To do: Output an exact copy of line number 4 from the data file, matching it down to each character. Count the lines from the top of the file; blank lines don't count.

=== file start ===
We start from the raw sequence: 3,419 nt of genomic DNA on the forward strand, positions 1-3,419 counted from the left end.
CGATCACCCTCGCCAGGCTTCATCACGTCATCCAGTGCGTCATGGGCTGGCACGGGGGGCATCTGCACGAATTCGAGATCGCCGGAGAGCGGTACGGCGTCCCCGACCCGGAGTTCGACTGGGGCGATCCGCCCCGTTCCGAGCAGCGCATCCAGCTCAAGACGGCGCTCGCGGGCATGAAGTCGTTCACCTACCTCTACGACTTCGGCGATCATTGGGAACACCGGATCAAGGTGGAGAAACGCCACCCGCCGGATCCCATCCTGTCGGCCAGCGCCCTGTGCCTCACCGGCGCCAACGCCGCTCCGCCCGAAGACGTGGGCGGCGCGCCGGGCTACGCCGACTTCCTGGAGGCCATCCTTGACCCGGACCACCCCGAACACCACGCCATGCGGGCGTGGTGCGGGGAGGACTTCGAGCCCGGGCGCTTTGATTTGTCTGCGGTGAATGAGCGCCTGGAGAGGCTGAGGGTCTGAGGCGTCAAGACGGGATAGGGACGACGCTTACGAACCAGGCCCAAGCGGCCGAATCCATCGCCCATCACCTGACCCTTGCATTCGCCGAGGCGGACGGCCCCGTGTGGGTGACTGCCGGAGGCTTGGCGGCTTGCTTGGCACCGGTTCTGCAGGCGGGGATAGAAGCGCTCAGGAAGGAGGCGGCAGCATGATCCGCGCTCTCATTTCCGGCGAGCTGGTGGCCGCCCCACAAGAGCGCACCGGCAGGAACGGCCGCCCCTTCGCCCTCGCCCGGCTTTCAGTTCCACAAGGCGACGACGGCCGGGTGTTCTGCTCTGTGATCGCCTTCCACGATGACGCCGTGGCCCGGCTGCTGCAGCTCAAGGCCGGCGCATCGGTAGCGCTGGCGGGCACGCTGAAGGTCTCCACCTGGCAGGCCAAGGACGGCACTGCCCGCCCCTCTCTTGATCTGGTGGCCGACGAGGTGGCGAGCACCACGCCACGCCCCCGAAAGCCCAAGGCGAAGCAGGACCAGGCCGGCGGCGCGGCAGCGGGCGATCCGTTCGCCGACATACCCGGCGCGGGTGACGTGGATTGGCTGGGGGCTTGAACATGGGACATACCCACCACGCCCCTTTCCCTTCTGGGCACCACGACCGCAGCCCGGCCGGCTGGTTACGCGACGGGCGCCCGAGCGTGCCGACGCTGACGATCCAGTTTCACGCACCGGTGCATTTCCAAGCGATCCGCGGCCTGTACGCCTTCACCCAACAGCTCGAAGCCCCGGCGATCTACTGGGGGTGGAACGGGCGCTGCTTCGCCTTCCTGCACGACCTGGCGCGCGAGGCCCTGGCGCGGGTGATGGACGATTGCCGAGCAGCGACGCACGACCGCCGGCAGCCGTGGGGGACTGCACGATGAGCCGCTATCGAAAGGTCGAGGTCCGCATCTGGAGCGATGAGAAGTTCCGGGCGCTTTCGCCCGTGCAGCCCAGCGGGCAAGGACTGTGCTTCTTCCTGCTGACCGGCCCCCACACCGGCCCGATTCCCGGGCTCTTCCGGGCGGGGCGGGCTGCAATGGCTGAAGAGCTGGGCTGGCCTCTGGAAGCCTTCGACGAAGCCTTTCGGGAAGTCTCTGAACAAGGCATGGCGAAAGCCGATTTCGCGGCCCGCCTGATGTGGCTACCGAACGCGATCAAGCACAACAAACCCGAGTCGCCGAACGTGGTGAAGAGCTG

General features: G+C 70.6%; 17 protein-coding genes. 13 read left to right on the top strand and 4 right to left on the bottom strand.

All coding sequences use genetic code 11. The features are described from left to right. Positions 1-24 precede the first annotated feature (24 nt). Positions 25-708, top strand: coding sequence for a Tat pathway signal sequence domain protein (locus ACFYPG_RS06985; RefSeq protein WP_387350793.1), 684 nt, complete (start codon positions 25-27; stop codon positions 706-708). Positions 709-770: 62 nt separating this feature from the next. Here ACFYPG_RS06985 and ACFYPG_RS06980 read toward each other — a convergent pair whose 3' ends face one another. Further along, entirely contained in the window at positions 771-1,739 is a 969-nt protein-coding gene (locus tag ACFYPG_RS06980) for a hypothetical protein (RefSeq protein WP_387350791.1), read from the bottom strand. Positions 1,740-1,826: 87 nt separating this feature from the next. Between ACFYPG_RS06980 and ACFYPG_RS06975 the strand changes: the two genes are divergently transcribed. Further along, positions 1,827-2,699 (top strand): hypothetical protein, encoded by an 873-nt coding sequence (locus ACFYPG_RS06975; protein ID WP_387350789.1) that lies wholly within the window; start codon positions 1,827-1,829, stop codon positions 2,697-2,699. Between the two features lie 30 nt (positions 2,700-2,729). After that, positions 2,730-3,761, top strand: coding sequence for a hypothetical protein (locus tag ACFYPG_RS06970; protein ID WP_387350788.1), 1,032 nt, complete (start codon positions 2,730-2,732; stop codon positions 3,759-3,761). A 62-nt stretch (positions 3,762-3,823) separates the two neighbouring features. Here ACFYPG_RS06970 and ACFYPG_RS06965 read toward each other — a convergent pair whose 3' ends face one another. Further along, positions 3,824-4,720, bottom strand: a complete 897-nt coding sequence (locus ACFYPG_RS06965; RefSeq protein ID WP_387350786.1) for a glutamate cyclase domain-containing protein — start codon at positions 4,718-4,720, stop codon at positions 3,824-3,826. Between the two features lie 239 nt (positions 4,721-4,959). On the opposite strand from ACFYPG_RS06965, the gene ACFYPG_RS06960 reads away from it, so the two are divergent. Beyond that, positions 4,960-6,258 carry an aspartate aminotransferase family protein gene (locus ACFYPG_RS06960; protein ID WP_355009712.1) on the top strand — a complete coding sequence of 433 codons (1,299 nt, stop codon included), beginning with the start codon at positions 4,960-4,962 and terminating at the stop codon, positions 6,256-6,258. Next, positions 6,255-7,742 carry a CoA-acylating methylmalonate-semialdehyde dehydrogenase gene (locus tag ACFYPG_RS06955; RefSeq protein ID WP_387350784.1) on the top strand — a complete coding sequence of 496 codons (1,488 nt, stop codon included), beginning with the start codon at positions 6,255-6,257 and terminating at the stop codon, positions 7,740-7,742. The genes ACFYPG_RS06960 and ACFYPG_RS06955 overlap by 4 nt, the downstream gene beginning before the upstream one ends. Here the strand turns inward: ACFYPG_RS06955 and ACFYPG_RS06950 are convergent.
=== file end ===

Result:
All coding sequences use genetic code 11. The features are described from left to right. Positions 1-24 precede the first annotated feature (24 nt). Positions 25-708, top strand: coding sequence for a Tat pathway signal sequence domain protein (locus ACFYPG_RS06985; RefSeq protein WP_387350793.1), 684 nt, complete (start codon positions 25-27; stop codon positions 706-708). Positions 709-770: 62 nt separating this feature from the next. Here ACFYPG_RS06985 and ACFYPG_RS06980 read toward each other — a convergent pair whose 3' ends face one another. Further along, entirely contained in the window at positions 771-1,739 is a 969-nt protein-coding gene (locus tag ACFYPG_RS06980) for a hypothetical protein (RefSeq protein WP_387350791.1), read from the bottom strand. Positions 1,740-1,826: 87 nt separating this feature from the next. Between ACFYPG_RS06980 and ACFYPG_RS06975 the strand changes: the two genes are divergently transcribed. Further along, positions 1,827-2,699 (top strand): hypothetical protein, encoded by an 873-nt coding sequence (locus ACFYPG_RS06975; protein ID WP_387350789.1) that lies wholly within the window; start codon positions 1,827-1,829, stop codon positions 2,697-2,699. Between the two features lie 30 nt (positions 2,700-2,729). After that, positions 2,730-3,761, top strand: coding sequence for a hypothetical protein (locus tag ACFYPG_RS06970; protein ID WP_387350788.1), 1,032 nt, complete (start codon positions 2,730-2,732; stop codon positions 3,759-3,761). A 62-nt stretch (positions 3,762-3,823) separates the two neighbouring features. Here ACFYPG_RS06970 and ACFYPG_RS06965 read toward each other — a convergent pair whose 3' ends face one another. Further along, positions 3,824-4,720, bottom strand: a complete 897-nt coding sequence (locus ACFYPG_RS06965; RefSeq protein ID WP_387350786.1) for a glutamate cyclase domain-containing protein — start codon at positions 4,718-4,720, stop codon at positions 3,824-3,826. Between the two features lie 239 nt (positions 4,721-4,959). On the opposite strand from ACFYPG_RS06965, the gene ACFYPG_RS06960 reads away from it, so the two are divergent. Beyond that, positions 4,960-6,258 carry an aspartate aminotransferase family protein gene (locus ACFYPG_RS06960; protein ID WP_355009712.1) on the top strand — a complete coding sequence of 433 codons (1,299 nt, stop codon included), beginning with the start codon at positions 4,960-4,962 and terminating at the stop codon, positions 6,256-6,258. Next, positions 6,255-7,742 carry a CoA-acylating methylmalonate-semialdehyde dehydrogenase gene (locus tag ACFYPG_RS06955; RefSeq protein ID WP_387350784.1) on the top strand — a complete coding sequence of 496 codons (1,488 nt, stop codon included), beginning with the start codon at positions 6,255-6,257 and terminating at the stop codon, positions 7,740-7,742. The genes ACFYPG_RS06960 and ACFYPG_RS06955 overlap by 4 nt, the downstream gene beginning before the upstream one ends. Here the strand turns inward: ACFYPG_RS06955 and ACFYPG_RS06950 are convergent.